Carol Burnett? Woody Allen? Tig Notaro? Steve Allen? Lenny Bruce? Bob Newhart? Anonymous?
Dear Quote Investigator: Some humorists are able to transform disastrous or mortifying episodes in their own lives into hilarious comedy routines. Usually some time must pass before a painful memory is distant enough that it can be transmuted into something funny. The popular performer Carol Burnett once said:
I got my sense of humor from my mother. I’d tell her my tragedies. She’d make me laugh. She said comedy is tragedy plus time.
I have heard this formula attributed to other comics such as Woody Allen and Tig Notaro. It seems to apply to general events and not just personal incidents. Do you know who first crafted this formula?
Quote Investigator: The earliest evidence of this saying located by QI was published in Cosmopolitan magazine in February 1957. The television personality, actor, and polymath Steve Allen presented his viewpoint on the genesis of comedy. Boldface has been added to excerpts: 1
When I explained to a friend recently that the subject matter of most comedy is tragic (drunkenness, overweight, financial problems, accidents, etc.) he said, “Do you mean to tell me that the dreadful events of the day are a fit subject for humorous comment? The answer is “No, but they will be pretty soon.”
Man jokes about the things that depress him, but he usually waits till a certain amount of time has passed. It must have been a tragedy when Judge Crater disappeared, but everybody jokes about it now. I guess you can make a mathematical formula out of it. Tragedy plus time equals comedy.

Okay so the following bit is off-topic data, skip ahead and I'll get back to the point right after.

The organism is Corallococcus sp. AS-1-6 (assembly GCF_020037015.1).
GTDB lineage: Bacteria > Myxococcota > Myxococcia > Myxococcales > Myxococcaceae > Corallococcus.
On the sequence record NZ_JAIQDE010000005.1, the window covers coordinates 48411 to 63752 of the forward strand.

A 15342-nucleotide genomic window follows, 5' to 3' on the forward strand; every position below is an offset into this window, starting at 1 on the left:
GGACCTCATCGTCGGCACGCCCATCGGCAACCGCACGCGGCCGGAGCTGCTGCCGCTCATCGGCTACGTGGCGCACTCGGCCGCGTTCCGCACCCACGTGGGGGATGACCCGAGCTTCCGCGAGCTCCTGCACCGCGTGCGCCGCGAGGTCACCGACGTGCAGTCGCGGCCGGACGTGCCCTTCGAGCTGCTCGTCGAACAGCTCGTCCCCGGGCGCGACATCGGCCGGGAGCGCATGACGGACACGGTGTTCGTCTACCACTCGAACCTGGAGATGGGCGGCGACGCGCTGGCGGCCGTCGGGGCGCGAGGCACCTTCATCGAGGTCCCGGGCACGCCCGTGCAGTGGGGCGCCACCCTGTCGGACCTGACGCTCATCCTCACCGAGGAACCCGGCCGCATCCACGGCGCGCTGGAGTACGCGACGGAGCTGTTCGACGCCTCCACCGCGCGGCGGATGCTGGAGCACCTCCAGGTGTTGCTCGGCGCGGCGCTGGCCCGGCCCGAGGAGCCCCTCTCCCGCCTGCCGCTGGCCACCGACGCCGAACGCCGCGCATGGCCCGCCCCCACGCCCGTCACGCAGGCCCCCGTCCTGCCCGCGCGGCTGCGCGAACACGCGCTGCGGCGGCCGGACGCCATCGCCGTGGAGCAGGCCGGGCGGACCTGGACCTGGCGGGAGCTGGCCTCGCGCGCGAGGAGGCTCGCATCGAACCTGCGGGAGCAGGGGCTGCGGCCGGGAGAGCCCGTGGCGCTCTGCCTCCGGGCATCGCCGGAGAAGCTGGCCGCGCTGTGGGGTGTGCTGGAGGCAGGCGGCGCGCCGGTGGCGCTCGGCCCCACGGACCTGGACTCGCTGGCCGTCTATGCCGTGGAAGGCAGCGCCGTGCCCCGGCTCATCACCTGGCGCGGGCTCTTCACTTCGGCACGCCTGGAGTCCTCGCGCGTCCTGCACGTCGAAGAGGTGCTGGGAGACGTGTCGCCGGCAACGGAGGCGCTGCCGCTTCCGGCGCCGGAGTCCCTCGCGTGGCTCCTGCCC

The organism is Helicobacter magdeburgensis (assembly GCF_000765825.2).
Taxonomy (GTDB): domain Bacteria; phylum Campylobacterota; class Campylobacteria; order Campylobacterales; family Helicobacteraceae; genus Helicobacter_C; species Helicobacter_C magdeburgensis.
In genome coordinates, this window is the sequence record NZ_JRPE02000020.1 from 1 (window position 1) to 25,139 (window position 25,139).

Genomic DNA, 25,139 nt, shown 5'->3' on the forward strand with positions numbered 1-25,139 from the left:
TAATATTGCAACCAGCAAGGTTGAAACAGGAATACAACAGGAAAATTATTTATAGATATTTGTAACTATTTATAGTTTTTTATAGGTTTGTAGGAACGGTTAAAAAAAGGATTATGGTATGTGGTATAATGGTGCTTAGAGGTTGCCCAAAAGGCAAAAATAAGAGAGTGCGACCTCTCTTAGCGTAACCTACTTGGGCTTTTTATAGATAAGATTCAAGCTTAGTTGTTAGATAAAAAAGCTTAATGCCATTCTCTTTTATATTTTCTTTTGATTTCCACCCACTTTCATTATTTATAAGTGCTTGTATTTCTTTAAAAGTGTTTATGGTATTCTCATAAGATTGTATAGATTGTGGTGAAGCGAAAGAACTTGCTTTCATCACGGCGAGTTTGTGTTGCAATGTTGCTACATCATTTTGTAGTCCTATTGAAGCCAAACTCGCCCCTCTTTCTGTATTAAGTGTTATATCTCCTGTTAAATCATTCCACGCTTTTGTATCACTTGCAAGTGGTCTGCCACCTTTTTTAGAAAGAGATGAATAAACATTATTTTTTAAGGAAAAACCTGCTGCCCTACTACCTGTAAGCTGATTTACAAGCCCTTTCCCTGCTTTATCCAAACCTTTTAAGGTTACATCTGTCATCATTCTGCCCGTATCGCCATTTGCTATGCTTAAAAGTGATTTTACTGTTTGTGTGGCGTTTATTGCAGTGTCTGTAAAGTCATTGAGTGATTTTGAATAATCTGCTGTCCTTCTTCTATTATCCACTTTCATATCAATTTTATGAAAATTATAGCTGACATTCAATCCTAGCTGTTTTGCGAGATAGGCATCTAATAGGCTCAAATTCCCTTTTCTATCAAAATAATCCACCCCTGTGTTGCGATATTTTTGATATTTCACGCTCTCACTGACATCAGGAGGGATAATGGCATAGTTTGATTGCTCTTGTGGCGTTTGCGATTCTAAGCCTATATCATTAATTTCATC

Joseph Crater was a judge in New York City who puzzlingly disappeared in 1930. Newspaper reports on the never-solved case mentioned: a secret blond mistress, missing money, corrupt politicians, and purloined papers. Eventually the event became grist for comedy and even graffiti scrawls such as: 2 3
Judge Crater—Call Your Office
In June 1958 The New Yorker magazine reviewed a recent television program entitled “The Sound of Laughter” which was part of a series called “Wide Wide World”. The show explored humor by presenting multiple samples together with general remarks on the theme. Steve Allen further disseminated the formula he gave in Cosmopolitan: 4
… Harry Hershfield said “Humor is the great common denominator;” Al Capp said “The comic strip is the world’s most popular literary form;” Neil Schaffner, operator of a tent show, said “Ours is a folk theatre, one that springs from the soil, almost self-creative;” Steve Allen said “Tragedy plus time equals comedy;” and Bob Hope said “Laughter is our most precious commodity.”
Here are additional selected citations in chronological order.
- 1957 February, Cosmopolitan, Volume 142, Steve Allen’s Almanac by Steve Allen, (This column was part of a series published between 1956 and 1957), Start Page 12, Hearst Corp., New York. (Verified with scans from the Browne Popular Culture Library of Bowling Green State University; great thanks to the librarians at BGSU who provided a digital image of a document in the “Steve Allen Collection”) ↩
- 1980 August 5, Chicago Tribune, “Column 1: Judge Crater case slips into history Police file is closed on ‘missingest’ person” by Janet Cawley, Quote Page 1, Column 1, Chicago, Illinois. (ProQuest) ↩
- 1966 September 12, Springfield Union, New York Scene: A Rash of Graffiti by Norton Mockridge, Quote Page 6, Column 8, Springfield, Massachusetts. (GenealogyBank) ↩
- 1958 June 7, The New Yorker, Volume 34, “The Air: What Humor Means, with Samples” by John Lardner, Start Page 78, Quote Page 78, F-R Pub. Corp., New York. (Verified on paper) ↩